Tbills is one of the best financial investment one can investment in Nigeria today, but the question people always ask is how to calculate treasury bills in Nigeria and also to know their return on investment.

Calculating treasury bills isn’t a difficult one, though one can get confused with the calculation.

However, if you’re planning on investing in the Nigeria treasury bills, your financial institution will definitely help you with the calculations.

But if you want to do the calculations by yourself, this post will guide you through on how to calculate treasury bills in Nigeria.

## How to calculate treasury bills rates in Nigeria

Before going into the tbills calculation, you should know that there are three tenors in the treasury bills.

They are; 91 days and which is three months, 182 days and which is six months and finally 364 days and which is one year respectively.

The rates varies from the primary market to the secondary market. You can get up to 10% rate in the primary market, whilst the secondary market can only offer up to 7%.

How are treasury bills calculated? We’ll be doing that using the three tenors in the T-bills; 91 days, 182 days and 364 days respectively.

**Example 1**

ABC wants to know his return on investment (roi) if he invested N500,000 into the treasury bills for 91 days, which the interest rate offered to him is 10%.

**The ****Calculation**

The principal amount is N500k

The interest offered to him is 10%

Tenor he is investing is 91 days which is three months

We first have to get ten percent of five hundred thousand.

500,000 x 10 ÷ 100 = 50,000

Since ABC company is investing for 91 days or three months, we’ll have to divide the fifty thousand naira into four.

Reason is four quarter makes one year. If you times three months by four, it gives you twelve months and which is one year.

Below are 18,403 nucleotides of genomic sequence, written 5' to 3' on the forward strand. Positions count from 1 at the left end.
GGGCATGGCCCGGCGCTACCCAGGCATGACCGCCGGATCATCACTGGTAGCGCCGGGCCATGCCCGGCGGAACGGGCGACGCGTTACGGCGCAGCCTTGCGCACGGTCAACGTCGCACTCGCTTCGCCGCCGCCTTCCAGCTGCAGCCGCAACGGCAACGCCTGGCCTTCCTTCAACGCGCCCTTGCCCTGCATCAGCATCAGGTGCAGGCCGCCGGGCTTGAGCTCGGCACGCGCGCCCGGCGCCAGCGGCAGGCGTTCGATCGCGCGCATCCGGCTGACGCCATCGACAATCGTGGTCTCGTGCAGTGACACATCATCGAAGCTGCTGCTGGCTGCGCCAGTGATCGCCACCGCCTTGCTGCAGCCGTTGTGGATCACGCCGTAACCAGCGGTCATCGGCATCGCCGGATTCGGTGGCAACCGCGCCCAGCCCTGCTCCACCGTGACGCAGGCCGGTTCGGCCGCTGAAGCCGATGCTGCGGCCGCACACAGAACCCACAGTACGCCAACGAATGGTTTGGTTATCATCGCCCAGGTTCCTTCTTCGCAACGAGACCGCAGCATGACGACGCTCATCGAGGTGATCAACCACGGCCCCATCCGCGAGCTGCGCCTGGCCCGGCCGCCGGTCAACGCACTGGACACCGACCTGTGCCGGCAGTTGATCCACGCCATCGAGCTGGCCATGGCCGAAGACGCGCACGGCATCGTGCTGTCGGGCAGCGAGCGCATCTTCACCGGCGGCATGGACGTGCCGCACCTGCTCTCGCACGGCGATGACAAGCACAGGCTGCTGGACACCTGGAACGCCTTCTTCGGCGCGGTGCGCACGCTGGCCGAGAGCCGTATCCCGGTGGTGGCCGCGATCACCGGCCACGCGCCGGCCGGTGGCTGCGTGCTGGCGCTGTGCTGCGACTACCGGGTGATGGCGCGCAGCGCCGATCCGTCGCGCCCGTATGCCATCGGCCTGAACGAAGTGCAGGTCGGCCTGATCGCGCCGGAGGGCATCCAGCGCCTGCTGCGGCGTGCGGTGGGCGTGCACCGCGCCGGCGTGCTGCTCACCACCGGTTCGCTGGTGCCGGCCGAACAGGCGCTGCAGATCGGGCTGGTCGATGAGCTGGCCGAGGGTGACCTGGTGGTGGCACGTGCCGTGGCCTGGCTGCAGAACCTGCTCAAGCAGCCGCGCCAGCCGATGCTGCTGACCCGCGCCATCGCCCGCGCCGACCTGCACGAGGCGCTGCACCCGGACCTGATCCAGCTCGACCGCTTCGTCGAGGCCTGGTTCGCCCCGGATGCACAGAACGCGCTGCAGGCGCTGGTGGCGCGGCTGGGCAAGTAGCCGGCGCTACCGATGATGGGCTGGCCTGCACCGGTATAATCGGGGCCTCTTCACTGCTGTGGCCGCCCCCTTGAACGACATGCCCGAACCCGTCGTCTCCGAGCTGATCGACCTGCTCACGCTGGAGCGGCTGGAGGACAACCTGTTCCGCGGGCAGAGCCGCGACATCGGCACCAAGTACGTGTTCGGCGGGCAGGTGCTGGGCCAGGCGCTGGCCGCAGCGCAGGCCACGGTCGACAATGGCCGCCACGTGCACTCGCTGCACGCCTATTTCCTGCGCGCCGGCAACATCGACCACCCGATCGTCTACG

So one quarter is 1/4 x 50000

Here we’ll have to divide 50,000 by four and that gives us 12500.

So N12,500 is the return on investment (ROI) ABC will receive if he invest N500,000 in the treasury bills for three months and at the rate of 10%

This is the first method on how to calculate treasury bills in Nigeria using the least tenor, which is 91 days.

**Example 2**

ABC decides to invest his N500,000 into the treasury bills for 182 days which is six months, and at the given interest rate of 10%

Thr difference between example one and two is the tenor, the first is 91 days (three months), while this example is 182 days (six months).

**The Calculation **

The principal is N500k

Tenor is 182 days which is six months

Interest rate is 10% per annum

We first have to get ten percent of five hundred thousand.

500,000 x 10 ÷ 100 = 50,000

This time ABC company is investing for six months, we’ll have to divide fifty thousand naira by two.

Reason for the two is because if you multiply six by two, it gives you twelve months and which is one year.

1/2 x 50000

On this, we’ll divide 50000 by two, and it gives us 25000 respectively.

So if ABC company invest in treasury bills in Nigeria with the sum of five hundred thousand naira for six months, and at the interest rate of 10%. At maturity, ABC company return on investment is twenty five thousand naira.